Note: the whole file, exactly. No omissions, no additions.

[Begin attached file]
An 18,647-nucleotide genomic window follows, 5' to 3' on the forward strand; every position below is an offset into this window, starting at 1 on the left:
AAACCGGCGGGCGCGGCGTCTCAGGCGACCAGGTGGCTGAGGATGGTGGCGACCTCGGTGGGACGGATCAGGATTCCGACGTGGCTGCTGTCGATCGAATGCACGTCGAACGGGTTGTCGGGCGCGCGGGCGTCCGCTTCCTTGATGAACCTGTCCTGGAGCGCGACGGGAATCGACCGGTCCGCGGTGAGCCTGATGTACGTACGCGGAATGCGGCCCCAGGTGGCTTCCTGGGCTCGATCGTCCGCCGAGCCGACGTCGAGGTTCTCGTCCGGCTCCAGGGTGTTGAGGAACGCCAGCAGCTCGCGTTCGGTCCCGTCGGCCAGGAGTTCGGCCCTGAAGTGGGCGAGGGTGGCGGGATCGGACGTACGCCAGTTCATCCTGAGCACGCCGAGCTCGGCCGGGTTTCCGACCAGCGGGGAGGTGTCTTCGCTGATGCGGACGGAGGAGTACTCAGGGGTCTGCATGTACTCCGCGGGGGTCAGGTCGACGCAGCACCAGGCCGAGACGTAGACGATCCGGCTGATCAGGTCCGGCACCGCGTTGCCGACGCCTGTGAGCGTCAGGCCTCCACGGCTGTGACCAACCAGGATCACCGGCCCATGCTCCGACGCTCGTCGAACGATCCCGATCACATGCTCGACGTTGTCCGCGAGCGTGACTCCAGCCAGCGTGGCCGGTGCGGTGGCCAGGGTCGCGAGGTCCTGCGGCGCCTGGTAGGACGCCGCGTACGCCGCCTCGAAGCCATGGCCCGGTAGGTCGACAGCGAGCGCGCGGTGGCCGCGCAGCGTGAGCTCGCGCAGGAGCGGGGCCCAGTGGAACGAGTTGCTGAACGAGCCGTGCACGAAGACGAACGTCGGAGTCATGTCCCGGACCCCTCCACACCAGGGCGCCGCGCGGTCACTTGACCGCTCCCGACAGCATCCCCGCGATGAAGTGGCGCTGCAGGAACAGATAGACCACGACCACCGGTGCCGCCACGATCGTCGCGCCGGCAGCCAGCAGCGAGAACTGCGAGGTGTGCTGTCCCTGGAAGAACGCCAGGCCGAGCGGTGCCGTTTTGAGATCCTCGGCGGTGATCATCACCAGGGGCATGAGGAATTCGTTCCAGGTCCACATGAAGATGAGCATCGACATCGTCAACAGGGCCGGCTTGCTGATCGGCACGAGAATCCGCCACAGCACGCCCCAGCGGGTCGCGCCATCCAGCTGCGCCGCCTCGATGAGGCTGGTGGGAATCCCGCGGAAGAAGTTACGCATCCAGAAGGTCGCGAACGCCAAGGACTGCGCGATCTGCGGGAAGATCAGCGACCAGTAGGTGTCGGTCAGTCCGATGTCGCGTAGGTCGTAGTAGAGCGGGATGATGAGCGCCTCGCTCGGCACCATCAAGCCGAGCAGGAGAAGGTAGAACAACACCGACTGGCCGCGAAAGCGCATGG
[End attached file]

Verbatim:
An 18,647-nucleotide genomic window follows, 5' to 3' on the forward strand; every position below is an offset into this window, starting at 1 on the left:
AAACCGGCGGGCGCGGCGTCTCAGGCGACCAGGTGGCTGAGGATGGTGGCGACCTCGGTGGGACGGATCAGGATTCCGACGTGGCTGCTGTCGATCGAATGCACGTCGAACGGGTTGTCGGGCGCGCGGGCGTCCGCTTCCTTGATGAACCTGTCCTGGAGCGCGACGGGAATCGACCGGTCCGCGGTGAGCCTGATGTACGTACGCGGAATGCGGCCCCAGGTGGCTTCCTGGGCTCGATCGTCCGCCGAGCCGACGTCGAGGTTCTCGTCCGGCTCCAGGGTGTTGAGGAACGCCAGCAGCTCGCGTTCGGTCCCGTCGGCCAGGAGTTCGGCCCTGAAGTGGGCGAGGGTGGCGGGATCGGACGTACGCCAGTTCATCCTGAGCACGCCGAGCTCGGCCGGGTTTCCGACCAGCGGGGAGGTGTCTTCGCTGATGCGGACGGAGGAGTACTCAGGGGTCTGCATGTACTCCGCGGGGGTCAGGTCGACGCAGCACCAGGCCGAGACGTAGACGATCCGGCTGATCAGGTCCGGCACCGCGTTGCCGACGCCTGTGAGCGTCAGGCCTCCACGGCTGTGACCAACCAGGATCACCGGCCCATGCTCCGACGCTCGTCGAACGATCCCGATCACATGCTCGACGTTGTCCGCGAGCGTGACTCCAGCCAGCGTGGCCGGTGCGGTGGCCAGGGTCGCGAGGTCCTGCGGCGCCTGGTAGGACGCCGCGTACGCCGCCTCGAAGCCATGGCCCGGTAGGTCGACAGCGAGCGCGCGGTGGCCGCGCAGCGTGAGCTCGCGCAGGAGCGGGGCCCAGTGGAACGAGTTGCTGAACGAGCCGTGCACGAAGACGAACGTCGGAGTCATGTCCCGGACCCCTCCACACCAGGGCGCCGCGCGGTCACTTGACCGCTCCCGACAGCATCCCCGCGATGAAGTGGCGCTGCAGGAACAGATAGACCACGACCACCGGTGCCGCCACGATCGTCGCGCCGGCAGCCAGCAGCGAGAACTGCGAGGTGTGCTGTCCCTGGAAGAACGCCAGGCCGAGCGGTGCCGTTTTGAGATCCTCGGCGGTGATCATCACCAGGGGCATGAGGAATTCGTTCCAGGTCCACATGAAGATGAGCATCGACATCGTCAACAGGGCCGGCTTGCTGATCGGCACGAGAATCCGCCACAGCACGCCCCAGCGGGTCGCGCCATCCAGCTGCGCCGCCTCGATGAGGCTGGTGGGAATCCCGCGGAAGAAGTTACGCATCCAGAAGGTCGCGAACGCCAAGGACTGCGCGATCTGCGGGAAGATCAGCGACCAGTAGGTGTCGGTCAGTCCGATGTCGCGTAGGTCGTAGTAGAGCGGGATGATGAGCGCCTCGCTCGGCACCATCAAGCCGAGCAGGAGAAGGTAGAACAACACCGACTGGCCGCGAAAGCGCATGG